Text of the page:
From Publishers Weekly
Polished and classically structured, the 11 exquisite stories in this collection are as stylish as any of Barnes's creations, while also possessed of a pleasing heft. Told from a dazzling array of viewpoints, each is underpinned with a familiar Barnes concern: death. In "The Revival," the Russian writer Turgenev ruminates on lost love at the end of his life (as Tolstoy looks on), while in "Hygiene" a WWII vet revisits more than just his old mates during an annual trip to London for his regimental dinner. The past is seen from the perspective of the barber's chair in "A Short History of Hairdressing," and from two entirely separate angles in "The Things You Know," about a pair of widows who mentally savage each other over the course of a polite breakfast. Fans of Barnes's conversational novels, such as Love, Etc.
and Talking It Over
, may be nonplussed by the Dinesen-like sonority of the prose in "The Story of Mats Israelson" ("When Havlar Berggren succumbed to akvavit, frivolity and atheism, and transferred ownership of the third stall to an itinerant knife-grinder, it was on Berggren, not the knife-grinder, that disapproval fell, and a more suitable appointment was made in exchange for a few riksdaler"), but readers willing to follow Barnes's imagination will not be disappointed. With the exception of the plodding last story, "The Silence" (in which the title phrase is explained: "Among the Chinese, the lemon is the symbol of death"), the author handles his dark subject matter with grace and humor. This is not a morbid trip. Instead, Barnes always has his eye on something unusual, and the reader is taken for a delightful ride.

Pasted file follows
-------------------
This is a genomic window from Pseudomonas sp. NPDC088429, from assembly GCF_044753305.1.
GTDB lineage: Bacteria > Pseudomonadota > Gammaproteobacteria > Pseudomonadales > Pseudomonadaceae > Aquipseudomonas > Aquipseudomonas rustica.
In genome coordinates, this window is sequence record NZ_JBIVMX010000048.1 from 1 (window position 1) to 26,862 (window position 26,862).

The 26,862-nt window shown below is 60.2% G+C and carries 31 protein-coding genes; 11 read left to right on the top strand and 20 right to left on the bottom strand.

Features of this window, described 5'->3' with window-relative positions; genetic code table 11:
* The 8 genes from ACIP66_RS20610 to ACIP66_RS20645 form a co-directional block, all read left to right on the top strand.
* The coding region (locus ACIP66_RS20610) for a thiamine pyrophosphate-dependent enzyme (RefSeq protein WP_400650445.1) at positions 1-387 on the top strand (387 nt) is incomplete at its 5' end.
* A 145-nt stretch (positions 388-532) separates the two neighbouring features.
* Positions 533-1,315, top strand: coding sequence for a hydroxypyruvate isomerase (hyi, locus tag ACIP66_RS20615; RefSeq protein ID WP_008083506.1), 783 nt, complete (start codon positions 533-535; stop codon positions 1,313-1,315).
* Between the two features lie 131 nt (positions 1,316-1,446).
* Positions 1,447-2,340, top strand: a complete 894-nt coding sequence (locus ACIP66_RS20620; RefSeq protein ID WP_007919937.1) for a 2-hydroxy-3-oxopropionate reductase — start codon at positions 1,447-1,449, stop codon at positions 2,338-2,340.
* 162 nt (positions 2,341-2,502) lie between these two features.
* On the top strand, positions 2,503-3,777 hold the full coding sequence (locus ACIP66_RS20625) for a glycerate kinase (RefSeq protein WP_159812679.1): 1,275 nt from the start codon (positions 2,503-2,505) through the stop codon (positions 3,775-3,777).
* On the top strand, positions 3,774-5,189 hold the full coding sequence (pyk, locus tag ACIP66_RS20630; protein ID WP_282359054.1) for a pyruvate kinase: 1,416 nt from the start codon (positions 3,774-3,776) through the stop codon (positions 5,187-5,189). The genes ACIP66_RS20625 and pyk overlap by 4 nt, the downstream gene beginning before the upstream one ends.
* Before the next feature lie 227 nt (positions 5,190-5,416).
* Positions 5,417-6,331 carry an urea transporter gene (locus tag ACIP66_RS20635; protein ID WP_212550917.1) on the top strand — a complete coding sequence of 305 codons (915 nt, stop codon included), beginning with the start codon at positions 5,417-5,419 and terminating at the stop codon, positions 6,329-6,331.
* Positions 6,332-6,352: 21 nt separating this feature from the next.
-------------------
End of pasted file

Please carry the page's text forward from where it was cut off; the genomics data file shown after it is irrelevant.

Copyright © Reed Business Information, a division of Reed Elsevier Inc. All rights reserved.
--This text refers to the
In a suite of 11 impeccable short stories as intricate and polished as lacquered Chinese boxes, Barnes examines the peculiarities of age: the baffling amalgam of memories sharp and vague, the recognition that one has clung to fantasies to cushion the rough ride of existence, the strength derived from finally accepting one's self versus the sorrow of watching one's allure and energy fade. Crisp pacing, keen dialogue, and sudden reversals render Barnes' stories playlike, while he finds just the right object, habit, or myth to embody the aging process and allude to death's encroachment. In nineteenth-century Sweden, a man woos a woman by telling her the legend about a young copper miner whose perfectly preserved body was found 49 years after his death. A Russian composer, as famous in his later years for his silence as he once was for his music, remembers that for the Chinese, "the lemon is the symbol of death." And a woman in an old-folks' home writes piquant letters to a writer named Julian Barnes. What Barnes' virtuoso dramas all slyly suggest is that in the final analysis, the stories we tell ourselves about our lives carry more weight than mere facts. Donna SeamanCopyright © American Library Association. All rights reserved
--This text refers to the